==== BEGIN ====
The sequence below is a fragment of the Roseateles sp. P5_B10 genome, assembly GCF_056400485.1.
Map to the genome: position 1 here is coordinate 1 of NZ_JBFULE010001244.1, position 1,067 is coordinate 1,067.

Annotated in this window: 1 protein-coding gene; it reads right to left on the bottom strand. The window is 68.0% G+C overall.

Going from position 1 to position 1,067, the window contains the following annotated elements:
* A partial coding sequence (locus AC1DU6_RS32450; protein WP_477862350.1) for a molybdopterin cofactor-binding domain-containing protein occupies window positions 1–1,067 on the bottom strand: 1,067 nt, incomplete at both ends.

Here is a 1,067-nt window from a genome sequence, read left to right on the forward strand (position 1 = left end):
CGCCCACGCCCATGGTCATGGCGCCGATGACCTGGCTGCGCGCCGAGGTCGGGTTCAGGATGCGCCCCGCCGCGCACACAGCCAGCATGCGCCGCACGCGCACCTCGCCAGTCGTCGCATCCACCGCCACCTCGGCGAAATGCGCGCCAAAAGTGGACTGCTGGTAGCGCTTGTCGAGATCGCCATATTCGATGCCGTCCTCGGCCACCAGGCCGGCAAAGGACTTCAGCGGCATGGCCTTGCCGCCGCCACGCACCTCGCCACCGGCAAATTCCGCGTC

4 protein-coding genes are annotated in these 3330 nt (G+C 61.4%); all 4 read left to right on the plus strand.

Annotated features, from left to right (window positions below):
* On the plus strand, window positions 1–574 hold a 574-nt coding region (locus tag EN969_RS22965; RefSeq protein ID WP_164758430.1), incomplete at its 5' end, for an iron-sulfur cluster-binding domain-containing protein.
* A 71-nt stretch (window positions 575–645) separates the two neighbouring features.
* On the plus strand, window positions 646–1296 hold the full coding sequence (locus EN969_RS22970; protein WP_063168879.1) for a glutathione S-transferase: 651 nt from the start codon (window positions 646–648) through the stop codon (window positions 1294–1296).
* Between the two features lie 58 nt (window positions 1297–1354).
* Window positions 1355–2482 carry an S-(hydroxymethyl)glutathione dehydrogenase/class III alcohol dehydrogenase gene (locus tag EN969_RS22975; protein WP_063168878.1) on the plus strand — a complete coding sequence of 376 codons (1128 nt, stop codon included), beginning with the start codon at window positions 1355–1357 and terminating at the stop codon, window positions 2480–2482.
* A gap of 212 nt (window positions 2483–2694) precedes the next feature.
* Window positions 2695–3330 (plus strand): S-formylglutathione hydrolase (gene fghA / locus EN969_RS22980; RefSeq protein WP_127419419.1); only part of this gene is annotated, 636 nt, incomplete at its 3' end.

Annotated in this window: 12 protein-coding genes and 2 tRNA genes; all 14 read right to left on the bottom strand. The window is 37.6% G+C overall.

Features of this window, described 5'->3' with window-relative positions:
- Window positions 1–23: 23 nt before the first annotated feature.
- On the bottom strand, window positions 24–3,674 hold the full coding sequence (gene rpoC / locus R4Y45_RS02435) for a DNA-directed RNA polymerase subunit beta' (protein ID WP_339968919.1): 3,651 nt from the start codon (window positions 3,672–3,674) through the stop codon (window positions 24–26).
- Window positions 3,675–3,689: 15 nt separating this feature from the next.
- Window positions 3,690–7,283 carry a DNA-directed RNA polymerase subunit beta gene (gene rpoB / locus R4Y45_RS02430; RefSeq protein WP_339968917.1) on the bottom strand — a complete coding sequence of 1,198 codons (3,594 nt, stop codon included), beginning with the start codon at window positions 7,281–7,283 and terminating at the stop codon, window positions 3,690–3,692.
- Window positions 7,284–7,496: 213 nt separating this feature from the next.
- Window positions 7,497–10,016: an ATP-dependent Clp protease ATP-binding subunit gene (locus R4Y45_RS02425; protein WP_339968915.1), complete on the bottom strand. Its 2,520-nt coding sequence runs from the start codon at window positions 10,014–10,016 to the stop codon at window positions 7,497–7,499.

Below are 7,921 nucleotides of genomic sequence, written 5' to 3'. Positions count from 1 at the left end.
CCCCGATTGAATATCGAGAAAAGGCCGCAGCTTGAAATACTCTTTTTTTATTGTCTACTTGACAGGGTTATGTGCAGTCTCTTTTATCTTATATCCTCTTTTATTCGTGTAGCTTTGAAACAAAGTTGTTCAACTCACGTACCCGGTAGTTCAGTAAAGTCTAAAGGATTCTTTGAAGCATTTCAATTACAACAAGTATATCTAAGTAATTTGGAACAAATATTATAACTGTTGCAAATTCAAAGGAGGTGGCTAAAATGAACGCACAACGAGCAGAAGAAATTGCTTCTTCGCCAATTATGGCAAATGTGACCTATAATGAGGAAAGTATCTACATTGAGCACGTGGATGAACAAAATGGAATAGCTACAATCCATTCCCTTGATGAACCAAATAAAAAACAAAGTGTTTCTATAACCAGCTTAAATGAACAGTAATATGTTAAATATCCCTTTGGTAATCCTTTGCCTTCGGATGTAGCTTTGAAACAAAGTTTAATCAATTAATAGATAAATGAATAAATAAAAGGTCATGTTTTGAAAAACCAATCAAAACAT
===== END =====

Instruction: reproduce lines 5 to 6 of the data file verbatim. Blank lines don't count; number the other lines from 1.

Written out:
* A partial coding sequence (locus AC1DU6_RS32450; protein WP_477862350.1) for a molybdopterin cofactor-binding domain-containing protein occupies window positions 1–1,067 on the bottom strand: 1,067 nt, incomplete at both ends.

Here is a 1,067-nt window from a genome sequence, read left to right on the forward strand (position 1 = left end):